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Bonehead Award

Silvergate Update  Nov 12, 23:12

Team members, family and friends may find of interest the story posted this evening over on the Challenger Commission Blog updating the tempest in a teapot (or, make that, a Victorian ewer) that has come to be known as "Silvergate." There is also a "world exclusive" photo of the surprisingly large piece of the original Cup that reportedly has now been returned to SNG by the Spirit of Adventure Trust.


Silvergate  Oct 18, 08:25

There is a brewing controversy, and we don't mean about our official beer supplier Bitburger or any other brewer for that matter.

Check the excellent CupInfo website for links to recent articles worldwide about "Silvergate" -- the selling, literally, of Cup bits -- since the original story appeared in the Boston Globe last Friday.

A busted Trust?

Bonehead Award: Auctioning Bits of the Cup  Oct 14, 16:54

bonehead1The story below, by longtime Cup journalist Tony Chamberlain (Boston, USA) appeared in yesterday's Boston Globe. If true, and we have no reason to doubt it, this is a disappointing development for the America's Cup (and not just the trophy) on several fronts. Some of those involved would appear to richly deserve, at a minimum, the BOB's coveted "Bonehead Award."

Swiss fume over possible auction of remnants of Cup
By Tony Chamberlain, Globe Staff | October 13, 2006

The Swiss holders of the America's Cup, Alinghi, are said to be fuming over a plan in New Zealand to hold a fund-raising auction that would sell silver remnants of the original trophy, first presented in 1851 and symbolizing supremacy in international yacht racing.

According to letters between Grant Dalton, Team New Zealand's managing director, David Charlesworth, commodore of the Royal New Zealand Yacht Squadron, and Stephen Fisher, chairman of the charitable trust Spirit of Adventure, the plan would AC1raise money for a sailing event aimed at New Zealand youth.

But the Swiss, who won the America's Cup by beating New Zealand in 2003, claim the silver remnants of the Cup, with their historic import, do not belong to New Zealand, which capture the Cup in California in 1995 and succesfully defended it in 2000 , and cannot be auctioned off for any reason.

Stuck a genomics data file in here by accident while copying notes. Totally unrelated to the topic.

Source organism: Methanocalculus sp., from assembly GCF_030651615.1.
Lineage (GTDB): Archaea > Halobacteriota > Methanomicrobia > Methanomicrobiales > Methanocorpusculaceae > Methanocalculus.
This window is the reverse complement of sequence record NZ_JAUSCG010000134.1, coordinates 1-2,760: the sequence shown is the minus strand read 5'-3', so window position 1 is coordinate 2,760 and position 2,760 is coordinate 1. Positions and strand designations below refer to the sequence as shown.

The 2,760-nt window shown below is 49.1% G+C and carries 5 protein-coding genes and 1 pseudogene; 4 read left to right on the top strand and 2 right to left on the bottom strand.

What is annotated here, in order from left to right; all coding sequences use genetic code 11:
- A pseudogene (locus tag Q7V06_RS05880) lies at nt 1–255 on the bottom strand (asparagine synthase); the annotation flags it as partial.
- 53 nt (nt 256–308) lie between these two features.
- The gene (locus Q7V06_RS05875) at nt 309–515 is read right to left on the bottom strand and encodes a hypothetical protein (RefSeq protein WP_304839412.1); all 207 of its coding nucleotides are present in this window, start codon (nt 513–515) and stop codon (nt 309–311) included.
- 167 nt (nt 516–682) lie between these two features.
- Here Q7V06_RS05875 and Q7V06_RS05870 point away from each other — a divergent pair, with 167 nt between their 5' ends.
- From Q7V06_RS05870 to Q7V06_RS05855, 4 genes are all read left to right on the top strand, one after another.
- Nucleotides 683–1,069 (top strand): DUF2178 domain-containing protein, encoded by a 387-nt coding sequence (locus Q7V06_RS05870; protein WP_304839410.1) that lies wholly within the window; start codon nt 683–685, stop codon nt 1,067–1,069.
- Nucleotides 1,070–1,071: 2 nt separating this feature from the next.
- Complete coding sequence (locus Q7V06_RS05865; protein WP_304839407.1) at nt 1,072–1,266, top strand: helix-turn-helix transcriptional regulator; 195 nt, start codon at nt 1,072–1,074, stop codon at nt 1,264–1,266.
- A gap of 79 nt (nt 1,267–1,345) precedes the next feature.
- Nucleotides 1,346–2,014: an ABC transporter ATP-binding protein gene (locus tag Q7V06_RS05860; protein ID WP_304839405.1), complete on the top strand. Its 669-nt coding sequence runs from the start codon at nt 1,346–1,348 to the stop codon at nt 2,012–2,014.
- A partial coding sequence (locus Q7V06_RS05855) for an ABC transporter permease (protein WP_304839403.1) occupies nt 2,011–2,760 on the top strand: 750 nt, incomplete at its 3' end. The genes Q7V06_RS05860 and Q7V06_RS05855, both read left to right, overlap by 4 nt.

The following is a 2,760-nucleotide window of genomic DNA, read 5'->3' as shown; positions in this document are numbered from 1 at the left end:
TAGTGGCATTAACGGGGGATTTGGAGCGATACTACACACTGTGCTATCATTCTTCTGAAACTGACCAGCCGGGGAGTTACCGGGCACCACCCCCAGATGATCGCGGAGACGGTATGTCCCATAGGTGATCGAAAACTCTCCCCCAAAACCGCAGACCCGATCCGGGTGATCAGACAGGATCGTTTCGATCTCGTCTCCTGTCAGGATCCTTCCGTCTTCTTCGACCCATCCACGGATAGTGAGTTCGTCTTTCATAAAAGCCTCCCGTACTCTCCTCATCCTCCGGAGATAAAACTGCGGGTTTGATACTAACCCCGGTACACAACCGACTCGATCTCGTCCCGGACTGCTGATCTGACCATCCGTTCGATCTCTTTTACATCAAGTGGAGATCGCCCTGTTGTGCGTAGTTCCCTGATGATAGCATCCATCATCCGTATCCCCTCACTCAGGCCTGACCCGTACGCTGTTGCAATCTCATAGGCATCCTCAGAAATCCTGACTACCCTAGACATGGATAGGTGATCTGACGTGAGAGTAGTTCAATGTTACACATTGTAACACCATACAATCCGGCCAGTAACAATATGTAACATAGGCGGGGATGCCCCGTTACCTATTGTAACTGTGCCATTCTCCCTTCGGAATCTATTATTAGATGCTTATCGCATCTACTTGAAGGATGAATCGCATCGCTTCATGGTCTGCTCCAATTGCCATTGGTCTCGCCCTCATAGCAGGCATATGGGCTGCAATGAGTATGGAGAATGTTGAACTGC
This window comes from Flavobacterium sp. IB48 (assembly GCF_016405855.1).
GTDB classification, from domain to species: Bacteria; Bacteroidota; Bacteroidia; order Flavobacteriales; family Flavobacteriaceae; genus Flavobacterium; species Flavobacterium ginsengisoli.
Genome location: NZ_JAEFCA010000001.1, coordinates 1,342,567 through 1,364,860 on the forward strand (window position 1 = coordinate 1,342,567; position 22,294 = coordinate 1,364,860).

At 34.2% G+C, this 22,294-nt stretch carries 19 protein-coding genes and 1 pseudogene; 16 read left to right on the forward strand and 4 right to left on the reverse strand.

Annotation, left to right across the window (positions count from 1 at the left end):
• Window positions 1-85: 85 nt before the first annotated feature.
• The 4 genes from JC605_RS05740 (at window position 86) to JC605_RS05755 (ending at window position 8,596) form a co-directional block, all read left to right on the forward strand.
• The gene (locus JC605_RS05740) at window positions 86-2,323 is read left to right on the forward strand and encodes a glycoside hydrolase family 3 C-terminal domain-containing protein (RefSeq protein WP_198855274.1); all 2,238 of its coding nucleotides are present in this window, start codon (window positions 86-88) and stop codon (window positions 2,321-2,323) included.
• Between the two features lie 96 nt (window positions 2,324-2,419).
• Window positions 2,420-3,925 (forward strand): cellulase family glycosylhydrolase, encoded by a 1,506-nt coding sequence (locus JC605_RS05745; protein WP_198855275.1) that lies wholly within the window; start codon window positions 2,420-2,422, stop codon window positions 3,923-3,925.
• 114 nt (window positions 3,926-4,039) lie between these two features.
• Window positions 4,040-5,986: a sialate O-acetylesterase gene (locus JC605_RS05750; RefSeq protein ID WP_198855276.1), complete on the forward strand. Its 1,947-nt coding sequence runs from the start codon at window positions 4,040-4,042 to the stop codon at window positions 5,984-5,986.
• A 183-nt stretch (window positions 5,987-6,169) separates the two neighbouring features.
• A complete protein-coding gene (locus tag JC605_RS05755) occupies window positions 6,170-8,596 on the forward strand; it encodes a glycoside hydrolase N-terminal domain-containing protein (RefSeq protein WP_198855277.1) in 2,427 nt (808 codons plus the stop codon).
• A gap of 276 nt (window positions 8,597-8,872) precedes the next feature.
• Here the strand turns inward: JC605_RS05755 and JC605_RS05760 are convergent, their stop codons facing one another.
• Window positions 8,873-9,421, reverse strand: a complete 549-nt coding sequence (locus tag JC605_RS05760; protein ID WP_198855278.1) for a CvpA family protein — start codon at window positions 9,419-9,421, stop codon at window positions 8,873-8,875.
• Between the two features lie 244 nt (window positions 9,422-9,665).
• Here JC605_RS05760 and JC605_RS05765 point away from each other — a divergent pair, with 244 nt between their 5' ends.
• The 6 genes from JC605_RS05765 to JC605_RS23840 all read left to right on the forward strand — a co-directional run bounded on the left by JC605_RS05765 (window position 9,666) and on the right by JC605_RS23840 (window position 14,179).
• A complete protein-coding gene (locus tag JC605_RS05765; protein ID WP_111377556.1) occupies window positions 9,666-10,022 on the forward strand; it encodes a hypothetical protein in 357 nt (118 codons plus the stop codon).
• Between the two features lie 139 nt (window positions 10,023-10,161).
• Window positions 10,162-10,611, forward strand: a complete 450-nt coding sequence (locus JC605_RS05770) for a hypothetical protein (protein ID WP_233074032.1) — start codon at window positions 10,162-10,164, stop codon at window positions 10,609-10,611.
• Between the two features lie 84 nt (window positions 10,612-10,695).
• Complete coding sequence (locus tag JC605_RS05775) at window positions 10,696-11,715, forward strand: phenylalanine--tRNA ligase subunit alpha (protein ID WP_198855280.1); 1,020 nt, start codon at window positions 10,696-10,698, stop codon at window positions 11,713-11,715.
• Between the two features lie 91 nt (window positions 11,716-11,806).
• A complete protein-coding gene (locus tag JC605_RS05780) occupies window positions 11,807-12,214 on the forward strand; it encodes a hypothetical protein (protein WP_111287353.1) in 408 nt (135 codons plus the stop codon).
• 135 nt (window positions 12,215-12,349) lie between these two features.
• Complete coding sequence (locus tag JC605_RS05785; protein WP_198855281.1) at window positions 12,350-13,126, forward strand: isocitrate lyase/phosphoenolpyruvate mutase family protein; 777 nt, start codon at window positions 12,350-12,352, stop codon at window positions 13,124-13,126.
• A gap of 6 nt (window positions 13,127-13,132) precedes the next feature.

In 1997, the America's Cup -- first won by the schooner America in 1851 and on display in Auckland -- was badly damaged by a sledgehammer-wielding activist protesting the plight of Aboriginal people in New Zealand. The nickel-silver chalice was then sent to Garrards jewelers of London for reconstruction.

During the work, some of the panels bearing the names of winners and course descriptions had to be reproduced, and the originals remained at Garrards. Last spring, they surfaced in New Zealand.

Full story

Forbes: Six Sailors Die in 1998 America's Cup  Jul 28, 03:24

Next week's Forbes magazine will be appearing on newstands shortly with a cover story on Oracle Corp and Larry Ellison. The penultimate paragraph:

Ellison, for his part, will just keep on sailing--solo, when it comes to the succession question. Back in 1998, when he sailed his yacht, the Sayonara, in his first America's Cup, he and his crew endured 630 miles through rough seas and hurricane-force winds off Australia. Ellison was lucky to come out alive; five boats sank and six sailors died. Next April he will be on the high seas again.

One has to wonder about the accuracy, indeed validity, of the entire article when the author, editor and fact checkers get it so wrong -- confusing the America's Cup with the Sydney-Hobart.

Perhaps Forbes should stick to ranking celebrities, and leave the serious business reporting to the likes of the Wall Street Journal, the Economist and Fortune magazine.

One impressive factoid we read elsewhere that Forbes apparently did get right: "Oracle is now neck and neck with Microsoft in profitability, with an operating (Ebitda, that is) margin of 42% in its last fiscal year (versus 43% at Microsoft)."

Forbes magazine: winner
of the BOB's first-ever, and
sure to be highly coveted,
Bonehead Award.